Awhile back I wrote an introductory blog post on German Redemptioners – a unique twist on the indentured servant immigration model. And as with all of my favorite research subjects, I’m constantly on the lookout for new sources.
I just found a book published in 1994 – so it isn’t “new” on the market, but “new” to me – on German Redemptioners. The book is German Immigrant Servant Contracts Registered at the Port of Philadelphia 1817-1831 by Farley Grubb and published by Genealogical Publishing Company.
You may notice immediately from the title that this book records indentures well after the Revolution and well into the 19th Century – far later than the other sources documented in my previous blog. So even if you’re looking for German immigrants in the early 19th Century, you may find them in this log.
Also noteworthy is the extended Introduction Mr. Grubb offers his readers. He reaches out to his readers on two main points.
- A general introduction to the nature of German Redemption in America – who was indentured, what the process was like, who were the “masters,” and what the contractual agreement was about. As an economist and an academic, he underlines his points with references to statistical analysis and further research studies the reader can investigate.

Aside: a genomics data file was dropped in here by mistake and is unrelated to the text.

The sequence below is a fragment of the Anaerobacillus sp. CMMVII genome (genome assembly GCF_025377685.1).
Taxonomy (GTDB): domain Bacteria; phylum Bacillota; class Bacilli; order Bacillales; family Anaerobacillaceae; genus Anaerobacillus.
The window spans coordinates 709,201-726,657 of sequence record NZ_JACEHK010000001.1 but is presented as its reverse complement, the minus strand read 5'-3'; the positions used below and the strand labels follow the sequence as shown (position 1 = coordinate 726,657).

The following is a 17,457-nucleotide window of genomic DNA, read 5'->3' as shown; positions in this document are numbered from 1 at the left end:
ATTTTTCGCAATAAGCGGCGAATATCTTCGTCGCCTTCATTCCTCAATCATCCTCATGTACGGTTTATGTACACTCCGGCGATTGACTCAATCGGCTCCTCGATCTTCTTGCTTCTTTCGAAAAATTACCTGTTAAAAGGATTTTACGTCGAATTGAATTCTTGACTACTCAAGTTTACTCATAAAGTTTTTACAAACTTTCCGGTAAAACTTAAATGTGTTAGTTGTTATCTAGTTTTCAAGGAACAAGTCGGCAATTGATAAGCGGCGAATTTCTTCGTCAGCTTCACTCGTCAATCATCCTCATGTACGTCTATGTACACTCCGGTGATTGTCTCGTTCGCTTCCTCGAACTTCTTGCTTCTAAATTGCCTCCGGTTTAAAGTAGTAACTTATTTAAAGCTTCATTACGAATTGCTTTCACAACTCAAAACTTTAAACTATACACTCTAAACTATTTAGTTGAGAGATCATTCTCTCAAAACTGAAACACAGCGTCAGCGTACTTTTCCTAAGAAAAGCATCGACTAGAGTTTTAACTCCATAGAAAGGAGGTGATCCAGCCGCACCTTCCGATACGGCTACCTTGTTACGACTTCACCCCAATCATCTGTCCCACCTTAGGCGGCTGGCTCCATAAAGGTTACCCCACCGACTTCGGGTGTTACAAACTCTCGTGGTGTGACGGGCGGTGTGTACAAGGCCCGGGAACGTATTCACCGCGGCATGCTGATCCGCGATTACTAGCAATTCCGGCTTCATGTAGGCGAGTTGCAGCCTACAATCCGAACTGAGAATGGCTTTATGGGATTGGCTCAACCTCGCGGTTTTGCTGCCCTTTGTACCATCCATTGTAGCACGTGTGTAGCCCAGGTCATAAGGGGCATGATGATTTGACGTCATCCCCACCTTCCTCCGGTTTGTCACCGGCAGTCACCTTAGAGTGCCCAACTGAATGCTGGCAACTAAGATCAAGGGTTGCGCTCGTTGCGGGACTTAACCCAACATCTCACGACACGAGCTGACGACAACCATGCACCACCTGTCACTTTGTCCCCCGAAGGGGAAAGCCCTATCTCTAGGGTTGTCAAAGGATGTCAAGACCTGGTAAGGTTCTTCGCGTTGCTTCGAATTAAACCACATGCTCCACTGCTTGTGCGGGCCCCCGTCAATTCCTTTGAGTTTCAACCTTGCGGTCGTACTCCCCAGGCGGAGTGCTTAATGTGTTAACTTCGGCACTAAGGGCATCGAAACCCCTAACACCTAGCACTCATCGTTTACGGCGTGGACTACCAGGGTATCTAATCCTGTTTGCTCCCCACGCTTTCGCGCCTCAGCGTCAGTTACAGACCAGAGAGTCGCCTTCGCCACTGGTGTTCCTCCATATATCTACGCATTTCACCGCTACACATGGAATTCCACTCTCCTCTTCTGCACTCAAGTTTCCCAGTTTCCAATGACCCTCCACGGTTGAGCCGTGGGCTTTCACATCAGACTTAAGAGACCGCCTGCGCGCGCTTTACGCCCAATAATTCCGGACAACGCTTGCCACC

- Uniquely from my perspective, he conducts a quantitative summary of the register offering some interesting numbers. There were 1,035 servants in the register, 192 of whom were married, and 407 dependent children. There were documented 60 immigrant servants that were resold from one master to another. The average length of service for a single adult male was 2.7 years; married 2.9 years. And he goes on…
The bulk of the book is the transcription of the register. The vast majority of the immigrants – save 73 – came between November 1817 and 1820. It is a contract register for redemption contracts. In lieu of an actual contract, you can’t get much better documentation.
Samples of the Register
- Verona Seggeser with her father’s consent bound herself servant to Benjamin Fogel of Makunsky township Lehigh county farmer to serve him three years. And at the expiration of her term to have two complete suits of clothes, one thereof to be new. Consideration : $66.30.
- George Arnold with his wife’s consent bound himself servant to the above Woodbridge Odlin, to serve him three years. And at the expiration of his term to have two complete suits of clothes, on thereof to be new. And twenty dollars in cash. Consideration = $56.30.
- Agatha Burkhart with consent of her father, to Jacob S. Otto of Philadelphia merchant for six years eight months and eight days, to have six weeks schooling for every year of her term & at the end thereof two complete suits of clothes one whereof to be new. Consideration $50.50.
- Elisabeth Mantoft, willing to go to South Carolina, to Joseph Madia, of Charleston, South Carolina, merchant, for four years, to have at the end of the term two complete suits of clothes, one of which to be new, & paid fifteen dollars. Consideration = $50.00.
The book is organized in chronological order of date of contract and every name indexed. It is also worth remembering that this is not only a record of those indentured, but those who were masters. Your ancestor may be in either category.
It’s a great archive and window into this time in our history. Well worth checking out.